The process involves three steps and it’s good to complete and test them one at a time, so that any occurring problems are easier to locate and fix.

#1. Check connectivity with the database

Ensure that we can connect to the database with a native client:

[root@ora ~]# psql -h -p 5432 -d callcenter -U cc
Welcome to psql 8.3.1 (server 8.1.11), the PostgreSQL interactive terminal.
Type: \copyright for distribution terms
\h for help with SQL commands
\? for help with psql commands
\g or terminate with semicolon to execute query
\q to quit
WARNING: You are connected to a server with major version 8.1,
but your psql client is major version 8.3. Some backslash commands,
such as \d, might not work properly.


So this works. Most common problems here could be firewalls not allowing the connection or missing configuration entry in the pg_hba.conf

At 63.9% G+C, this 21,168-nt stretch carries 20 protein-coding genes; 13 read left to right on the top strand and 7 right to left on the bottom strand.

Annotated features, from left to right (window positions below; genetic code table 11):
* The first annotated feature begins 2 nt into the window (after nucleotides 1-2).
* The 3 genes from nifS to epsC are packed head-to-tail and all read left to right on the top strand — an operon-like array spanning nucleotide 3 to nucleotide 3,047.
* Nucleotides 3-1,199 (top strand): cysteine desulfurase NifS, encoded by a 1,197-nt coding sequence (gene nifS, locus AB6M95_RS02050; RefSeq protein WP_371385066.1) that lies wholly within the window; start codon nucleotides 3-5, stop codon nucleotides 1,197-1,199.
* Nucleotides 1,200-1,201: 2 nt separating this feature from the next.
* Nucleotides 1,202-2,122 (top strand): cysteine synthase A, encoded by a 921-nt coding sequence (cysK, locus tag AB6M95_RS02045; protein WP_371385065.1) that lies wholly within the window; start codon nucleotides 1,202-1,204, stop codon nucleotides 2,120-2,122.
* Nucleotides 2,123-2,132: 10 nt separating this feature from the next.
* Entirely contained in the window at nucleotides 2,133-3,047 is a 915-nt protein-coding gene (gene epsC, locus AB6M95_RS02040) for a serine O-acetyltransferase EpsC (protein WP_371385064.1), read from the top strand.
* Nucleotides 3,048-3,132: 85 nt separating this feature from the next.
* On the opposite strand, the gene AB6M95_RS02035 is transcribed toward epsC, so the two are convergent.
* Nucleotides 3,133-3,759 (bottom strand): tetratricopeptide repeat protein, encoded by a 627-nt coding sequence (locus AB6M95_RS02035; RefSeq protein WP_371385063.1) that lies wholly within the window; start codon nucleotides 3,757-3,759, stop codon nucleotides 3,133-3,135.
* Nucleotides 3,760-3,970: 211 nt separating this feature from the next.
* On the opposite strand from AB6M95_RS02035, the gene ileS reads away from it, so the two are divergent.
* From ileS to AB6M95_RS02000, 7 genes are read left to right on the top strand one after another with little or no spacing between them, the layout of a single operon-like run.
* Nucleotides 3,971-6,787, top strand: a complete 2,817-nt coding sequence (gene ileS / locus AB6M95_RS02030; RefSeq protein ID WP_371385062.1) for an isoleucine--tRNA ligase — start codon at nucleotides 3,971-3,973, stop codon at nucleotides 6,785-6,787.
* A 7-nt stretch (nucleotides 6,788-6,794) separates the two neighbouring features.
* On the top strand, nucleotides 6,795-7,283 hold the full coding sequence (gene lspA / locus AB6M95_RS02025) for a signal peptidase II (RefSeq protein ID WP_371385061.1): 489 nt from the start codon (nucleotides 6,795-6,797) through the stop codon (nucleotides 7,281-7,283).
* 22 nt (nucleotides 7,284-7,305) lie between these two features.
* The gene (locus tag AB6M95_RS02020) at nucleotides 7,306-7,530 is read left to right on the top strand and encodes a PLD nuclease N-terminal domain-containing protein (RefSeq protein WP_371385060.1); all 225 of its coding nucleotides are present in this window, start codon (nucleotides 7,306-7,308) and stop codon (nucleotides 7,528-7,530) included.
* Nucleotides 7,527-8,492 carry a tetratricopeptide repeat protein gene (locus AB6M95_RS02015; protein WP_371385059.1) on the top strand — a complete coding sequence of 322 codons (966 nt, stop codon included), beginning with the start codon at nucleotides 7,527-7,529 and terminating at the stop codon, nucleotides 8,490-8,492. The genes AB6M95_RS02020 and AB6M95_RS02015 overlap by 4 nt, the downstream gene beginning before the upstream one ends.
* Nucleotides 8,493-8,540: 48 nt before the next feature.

#2. Configure and check ODBC

Next we have to configure ODBC connectivity. I’m using unixODBC package supplied with Centos 5. It’s system-wide configuration is in /etc/odbc.ini and I’ll be using that file, but if you don’t have access to it, you can use ~/.odbc.ini in oracle owner home directory. Actually you can use any filename as long as you configure Oracle to use it too, but only these two are seen by isql and operating system ODBC tools.

We add a  section describing our datasource:


Driver = PostgreSQL
Database = callcenter
Servername =
Port = 5432
ReadOnly = No
Username = cc
Password = xxxxx

We could also use the ODBCConfig tool from unixODBC-kde to configure it “the clicky way”. Anyway, now we can test if ODBC works:

[root@ora ~]# isql cctest
| Connected!                            |
|                                       |
| sql-statement                         |